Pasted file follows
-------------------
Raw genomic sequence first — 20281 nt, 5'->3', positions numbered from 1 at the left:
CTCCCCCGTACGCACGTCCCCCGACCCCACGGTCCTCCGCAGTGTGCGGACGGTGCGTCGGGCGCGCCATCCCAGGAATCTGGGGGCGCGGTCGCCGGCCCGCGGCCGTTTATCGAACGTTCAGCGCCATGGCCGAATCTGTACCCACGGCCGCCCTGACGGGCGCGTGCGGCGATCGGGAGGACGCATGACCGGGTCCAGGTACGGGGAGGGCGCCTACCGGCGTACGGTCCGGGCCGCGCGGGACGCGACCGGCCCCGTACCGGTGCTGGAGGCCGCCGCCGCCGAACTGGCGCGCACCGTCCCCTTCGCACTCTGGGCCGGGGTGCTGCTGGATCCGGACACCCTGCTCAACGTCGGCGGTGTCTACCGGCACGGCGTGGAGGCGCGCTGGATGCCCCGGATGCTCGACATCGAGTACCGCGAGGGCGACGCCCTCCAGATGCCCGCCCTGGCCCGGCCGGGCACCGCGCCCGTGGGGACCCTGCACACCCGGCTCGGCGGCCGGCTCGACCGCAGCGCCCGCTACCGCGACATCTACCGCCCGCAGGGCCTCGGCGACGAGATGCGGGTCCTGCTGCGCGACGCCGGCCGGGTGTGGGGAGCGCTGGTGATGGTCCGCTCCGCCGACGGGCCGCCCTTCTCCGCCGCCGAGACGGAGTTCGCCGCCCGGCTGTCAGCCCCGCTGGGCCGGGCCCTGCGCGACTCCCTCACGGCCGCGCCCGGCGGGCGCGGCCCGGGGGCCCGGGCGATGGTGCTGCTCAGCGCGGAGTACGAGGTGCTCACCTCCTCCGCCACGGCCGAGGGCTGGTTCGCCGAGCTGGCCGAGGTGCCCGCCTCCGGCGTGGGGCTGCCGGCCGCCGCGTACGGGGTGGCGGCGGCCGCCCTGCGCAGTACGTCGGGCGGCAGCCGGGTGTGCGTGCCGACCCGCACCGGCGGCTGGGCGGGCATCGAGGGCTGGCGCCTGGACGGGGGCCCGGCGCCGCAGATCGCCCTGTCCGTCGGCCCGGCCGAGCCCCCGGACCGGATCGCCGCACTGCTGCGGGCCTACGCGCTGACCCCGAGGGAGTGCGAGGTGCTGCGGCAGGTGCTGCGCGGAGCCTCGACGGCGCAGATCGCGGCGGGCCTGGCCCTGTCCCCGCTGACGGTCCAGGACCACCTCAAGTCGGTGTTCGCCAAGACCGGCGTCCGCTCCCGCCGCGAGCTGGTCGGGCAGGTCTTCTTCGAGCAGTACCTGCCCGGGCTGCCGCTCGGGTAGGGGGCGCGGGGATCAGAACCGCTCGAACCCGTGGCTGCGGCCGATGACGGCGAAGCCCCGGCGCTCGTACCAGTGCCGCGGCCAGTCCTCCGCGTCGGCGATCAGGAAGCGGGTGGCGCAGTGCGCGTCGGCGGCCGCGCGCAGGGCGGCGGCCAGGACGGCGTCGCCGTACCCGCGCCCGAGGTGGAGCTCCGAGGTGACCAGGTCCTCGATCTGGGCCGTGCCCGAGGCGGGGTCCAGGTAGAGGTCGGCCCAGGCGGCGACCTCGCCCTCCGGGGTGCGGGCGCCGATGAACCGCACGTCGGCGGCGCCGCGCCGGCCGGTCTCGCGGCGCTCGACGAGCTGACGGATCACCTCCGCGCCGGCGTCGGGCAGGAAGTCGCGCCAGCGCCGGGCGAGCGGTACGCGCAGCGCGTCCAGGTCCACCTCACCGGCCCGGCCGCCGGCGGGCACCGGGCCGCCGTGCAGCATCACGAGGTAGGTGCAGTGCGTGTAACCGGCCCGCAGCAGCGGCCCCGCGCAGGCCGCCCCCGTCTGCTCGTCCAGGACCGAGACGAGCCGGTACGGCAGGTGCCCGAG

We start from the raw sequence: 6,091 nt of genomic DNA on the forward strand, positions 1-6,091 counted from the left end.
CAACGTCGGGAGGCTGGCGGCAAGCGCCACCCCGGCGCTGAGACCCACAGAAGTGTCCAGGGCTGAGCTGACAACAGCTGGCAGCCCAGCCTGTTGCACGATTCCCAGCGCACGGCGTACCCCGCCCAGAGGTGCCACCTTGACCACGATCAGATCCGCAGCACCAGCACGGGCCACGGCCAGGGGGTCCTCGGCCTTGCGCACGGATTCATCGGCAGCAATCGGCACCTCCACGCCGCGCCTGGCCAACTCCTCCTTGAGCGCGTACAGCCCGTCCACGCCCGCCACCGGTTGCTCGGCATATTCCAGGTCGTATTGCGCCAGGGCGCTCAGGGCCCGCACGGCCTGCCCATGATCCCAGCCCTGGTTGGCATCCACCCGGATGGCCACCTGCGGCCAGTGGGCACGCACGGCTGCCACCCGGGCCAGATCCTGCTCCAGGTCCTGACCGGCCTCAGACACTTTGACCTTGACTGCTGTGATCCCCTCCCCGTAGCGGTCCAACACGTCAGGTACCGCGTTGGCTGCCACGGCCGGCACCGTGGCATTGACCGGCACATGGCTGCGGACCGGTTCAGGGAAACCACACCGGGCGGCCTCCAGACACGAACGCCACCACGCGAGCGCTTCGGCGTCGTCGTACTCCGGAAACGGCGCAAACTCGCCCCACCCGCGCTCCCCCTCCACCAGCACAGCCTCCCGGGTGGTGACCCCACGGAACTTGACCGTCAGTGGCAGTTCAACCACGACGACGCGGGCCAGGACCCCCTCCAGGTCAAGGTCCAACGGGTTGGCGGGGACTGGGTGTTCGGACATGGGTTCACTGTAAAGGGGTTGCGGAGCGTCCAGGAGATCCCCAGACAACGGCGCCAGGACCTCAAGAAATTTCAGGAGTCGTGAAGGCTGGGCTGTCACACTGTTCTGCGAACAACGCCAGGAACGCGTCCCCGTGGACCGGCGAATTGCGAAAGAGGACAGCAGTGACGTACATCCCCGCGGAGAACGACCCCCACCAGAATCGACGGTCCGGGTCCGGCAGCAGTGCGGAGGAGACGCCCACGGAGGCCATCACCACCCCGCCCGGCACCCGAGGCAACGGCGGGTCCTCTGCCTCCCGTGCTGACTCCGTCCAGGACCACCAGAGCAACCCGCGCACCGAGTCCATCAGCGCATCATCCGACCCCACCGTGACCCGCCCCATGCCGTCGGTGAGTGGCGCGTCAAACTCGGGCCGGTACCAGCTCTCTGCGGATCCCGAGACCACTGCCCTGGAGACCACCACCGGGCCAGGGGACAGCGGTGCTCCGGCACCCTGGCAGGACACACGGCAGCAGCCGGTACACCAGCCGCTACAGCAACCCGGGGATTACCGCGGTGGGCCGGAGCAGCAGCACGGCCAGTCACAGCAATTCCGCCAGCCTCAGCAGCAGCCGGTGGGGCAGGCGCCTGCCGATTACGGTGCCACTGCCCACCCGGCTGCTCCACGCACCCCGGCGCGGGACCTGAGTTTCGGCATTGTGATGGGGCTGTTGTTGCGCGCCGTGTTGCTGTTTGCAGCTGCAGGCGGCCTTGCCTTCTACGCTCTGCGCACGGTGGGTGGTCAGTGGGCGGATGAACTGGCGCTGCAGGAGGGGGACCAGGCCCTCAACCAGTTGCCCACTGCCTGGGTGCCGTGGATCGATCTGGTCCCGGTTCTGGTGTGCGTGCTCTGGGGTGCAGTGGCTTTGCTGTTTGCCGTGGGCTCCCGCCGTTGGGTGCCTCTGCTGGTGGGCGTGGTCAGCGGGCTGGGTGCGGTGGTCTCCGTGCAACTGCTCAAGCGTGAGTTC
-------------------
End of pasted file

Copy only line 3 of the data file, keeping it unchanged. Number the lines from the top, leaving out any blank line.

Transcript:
We start from the raw sequence: 6,091 nt of genomic DNA on the forward strand, positions 1-6,091 counted from the left end.